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Don't use the down the chain splice, it's called by winchmakers the 'Winch Killer' splice and for very good reason. You can actually see the start of the winch killer bits in FASTCATs picture above, the chain links turning sideways. One of those links sideways hitting your winch can get very very expensive.

That splice is also more prone to damage the rope then the New England (amongst others) 'backsplice' style.

We do an average 15 odd rope to chain splices a day and have done for nearly 10 years. We send them all over the world for 1 or 2 winchmakers and do a lot of test work/rodes for one big name.

Over that time we have chopped many open and obviously had a look at 100's that have been used for various lengths of time.

I can say with confidence -
The join if spliced well is no weaker than splicing a thimble in.
Will work well in R2C (rope to chain) gypsies.
Will work just as well not in a gypsy
Rope damage is not a concern of ours anymore and we have never seen anything large to be worried about.
We would recommend re splicing every 3 years max (average use) just to check the chain link underneath. We have seen these used on commercial boats (up/down 3-4 times a day) for 6-7 years without any drama though. But then using anchoring system gear a lot usually means it will last longer than those that are used once a month or less.
The winches don't damage the rope itself really. The thing to watch on the spile is the winch pulling the odd strand out of the splice, if not fixed it will eventually 'un-splice' the rope. Don't panic it takes many ups and downs for this to happen, it doesn't do it fast. Anyway as well all know sound seamanship says you do give your rode the Mk1 Eyeball over now and again so you should pick any drama up well before it becomes a safety thing.

Using 8 Braid (octiplait, Brait and whatever you call it locally) is no worries just as 3 strands aren't either.

In the US I'd try to get New England or Yale 8 Brait. We've used both and apart from the bullpooh price they are nice ropes. We have a Japanese crowd make all of ours.

If you are planning on using it in a Auto R2C winch don't buy 'the cheap stuff', it's false economy and will give you grief sooner rather than later. Actually that applies to most ropes.

Match the rope size to the chain size especially if using on a Auto R2C winch.

Rock on and have fun.

PS. I've sat through 45-50 with gusts on top with my rope, spliced direct to the chain) with no worries and my gear is smaller than most recommend.

PPS. FASTCAT's using a double braid I see. Unusual and fine as long as you don't anchor by sharp things. Chop the cover and 1/2 the strength instantly goes away never to come back. Stainless chain = sexy beast
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Old 23-02-2008, 11:13   #12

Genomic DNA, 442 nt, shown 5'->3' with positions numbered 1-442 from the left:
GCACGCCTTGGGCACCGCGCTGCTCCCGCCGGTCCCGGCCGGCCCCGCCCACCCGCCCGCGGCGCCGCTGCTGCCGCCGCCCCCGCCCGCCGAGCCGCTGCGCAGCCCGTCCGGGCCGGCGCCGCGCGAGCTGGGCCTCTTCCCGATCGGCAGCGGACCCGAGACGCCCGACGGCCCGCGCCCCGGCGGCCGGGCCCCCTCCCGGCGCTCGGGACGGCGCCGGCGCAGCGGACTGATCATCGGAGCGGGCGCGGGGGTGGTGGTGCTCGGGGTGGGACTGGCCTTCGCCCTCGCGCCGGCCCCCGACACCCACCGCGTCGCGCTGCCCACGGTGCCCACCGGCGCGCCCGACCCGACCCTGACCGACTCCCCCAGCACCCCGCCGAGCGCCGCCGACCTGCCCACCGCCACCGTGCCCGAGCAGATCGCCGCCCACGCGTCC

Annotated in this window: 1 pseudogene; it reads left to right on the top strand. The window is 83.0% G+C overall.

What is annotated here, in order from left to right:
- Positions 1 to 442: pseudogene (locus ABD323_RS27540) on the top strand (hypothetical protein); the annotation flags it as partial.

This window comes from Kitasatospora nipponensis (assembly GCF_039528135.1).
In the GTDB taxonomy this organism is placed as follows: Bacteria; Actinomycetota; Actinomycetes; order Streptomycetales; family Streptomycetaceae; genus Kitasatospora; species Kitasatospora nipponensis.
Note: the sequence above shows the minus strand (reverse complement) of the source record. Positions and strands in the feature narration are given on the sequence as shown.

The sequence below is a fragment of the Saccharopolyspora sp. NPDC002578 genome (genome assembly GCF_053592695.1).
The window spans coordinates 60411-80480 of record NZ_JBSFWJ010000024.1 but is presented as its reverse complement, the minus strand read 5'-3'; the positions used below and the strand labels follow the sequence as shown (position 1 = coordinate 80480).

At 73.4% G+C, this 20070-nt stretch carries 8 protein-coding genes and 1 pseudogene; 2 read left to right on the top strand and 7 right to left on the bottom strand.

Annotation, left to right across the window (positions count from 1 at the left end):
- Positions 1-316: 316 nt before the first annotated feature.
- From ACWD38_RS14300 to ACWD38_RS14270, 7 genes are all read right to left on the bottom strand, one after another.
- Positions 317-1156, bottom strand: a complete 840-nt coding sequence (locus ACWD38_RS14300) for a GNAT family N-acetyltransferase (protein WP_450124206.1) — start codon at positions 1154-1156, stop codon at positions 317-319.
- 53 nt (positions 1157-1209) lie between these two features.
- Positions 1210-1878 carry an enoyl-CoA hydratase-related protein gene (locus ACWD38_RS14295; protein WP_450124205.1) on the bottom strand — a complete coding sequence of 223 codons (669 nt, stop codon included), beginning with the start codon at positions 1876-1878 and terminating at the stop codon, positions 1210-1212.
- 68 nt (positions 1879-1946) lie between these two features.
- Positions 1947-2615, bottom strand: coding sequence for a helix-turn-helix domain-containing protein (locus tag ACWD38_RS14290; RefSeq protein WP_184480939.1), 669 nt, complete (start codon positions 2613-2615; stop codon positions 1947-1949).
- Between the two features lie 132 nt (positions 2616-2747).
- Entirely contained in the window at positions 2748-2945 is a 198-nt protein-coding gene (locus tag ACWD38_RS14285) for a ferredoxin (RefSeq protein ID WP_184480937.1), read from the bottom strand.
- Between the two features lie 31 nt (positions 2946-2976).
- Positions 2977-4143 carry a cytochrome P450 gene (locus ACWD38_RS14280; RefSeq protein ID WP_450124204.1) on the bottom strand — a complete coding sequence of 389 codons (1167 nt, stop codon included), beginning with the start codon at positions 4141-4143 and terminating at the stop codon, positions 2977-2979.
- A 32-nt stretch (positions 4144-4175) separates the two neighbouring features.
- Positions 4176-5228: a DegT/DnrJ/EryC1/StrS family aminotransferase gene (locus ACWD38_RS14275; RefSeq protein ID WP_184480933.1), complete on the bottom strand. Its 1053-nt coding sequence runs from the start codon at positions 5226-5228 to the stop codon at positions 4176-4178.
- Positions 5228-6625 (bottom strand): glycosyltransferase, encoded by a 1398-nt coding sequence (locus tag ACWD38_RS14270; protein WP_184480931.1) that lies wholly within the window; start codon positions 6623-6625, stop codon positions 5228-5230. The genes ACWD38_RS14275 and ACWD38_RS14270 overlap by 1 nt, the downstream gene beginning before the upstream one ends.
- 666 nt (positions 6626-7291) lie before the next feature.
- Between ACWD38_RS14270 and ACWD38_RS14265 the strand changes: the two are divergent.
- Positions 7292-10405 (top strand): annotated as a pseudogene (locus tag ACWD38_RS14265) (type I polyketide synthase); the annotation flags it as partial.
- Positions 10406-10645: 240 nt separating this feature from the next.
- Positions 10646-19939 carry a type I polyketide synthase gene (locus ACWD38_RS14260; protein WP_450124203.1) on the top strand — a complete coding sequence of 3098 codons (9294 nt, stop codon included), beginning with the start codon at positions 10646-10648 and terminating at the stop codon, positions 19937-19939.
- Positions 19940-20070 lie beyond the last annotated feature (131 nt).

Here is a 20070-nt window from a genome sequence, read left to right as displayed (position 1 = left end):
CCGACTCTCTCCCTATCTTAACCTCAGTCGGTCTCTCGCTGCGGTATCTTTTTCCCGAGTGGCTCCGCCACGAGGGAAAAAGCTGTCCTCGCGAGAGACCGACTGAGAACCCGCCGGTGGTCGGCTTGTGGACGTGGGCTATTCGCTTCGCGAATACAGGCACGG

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Now Convinced

GMac, Hud, and Kanani,
Thanks for the examples of real world experience where the rope to chain back splice has more than held up!
I will use that splice (have done several splices successfully with 3 strand, so I hope I can figure out the 8 strand by following the directions from Yale cordage) and not the one that runs up the chain. Great information GMac.
Charlie, I will try Worst Marine or some other chandleries near Bellingham harbour to try to find the appropriate rope. If not, I can always use 3 strand as a plan "B".
Thanks for all the information, I have learned a lot.

Tom
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Old 23-02-2008, 22:25   #13
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Quote:
Originally Posted by Firehoser75 View Post
GMac, Hud, and Kanani,
Thanks for the examples of real world experience where the rope to chain back splice has more than held up!
I will use that splice (have done several splices successfully with 3 strand, so I hope I can figure out the 8 strand by following the directions from Yale cordage) and not the one that runs up the chain. Great information GMac.
Charlie, I will try Worst Marine or some other chandleries near Bellingham harbour to try to find the appropriate rope. If not, I can always use 3 strand as a plan "B".
Thanks for all the information, I have learned a lot.

Tom
Hallo Tom

If you cannot find the 8 Strand weigthed line there we can always send it to you from Europe, the thickness is 16 mm and the working power load is 4800 kilo and breaking is double. the cost is euro 250,00 to us for the 50 meter line plus shipping to you , around 35 euro if you are not in a hurry.
It is made by Liros in Germany
Greetings

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Old 23-02-2008, 23:12   #14
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Fastcat - Is that line your talking about actually weighted as in it has lead or something in it? If yes, do you run it through a winch and how does it go?
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Old 23-02-2008, 23:54   #15
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I just googled Liros rope and it came up with theirlist of lines and ropes that they make.etc, the leaded line is called handy anchor and has the last 10 metres of a 30 metre length with lead incorporated into the line and is finished with an SS thimble.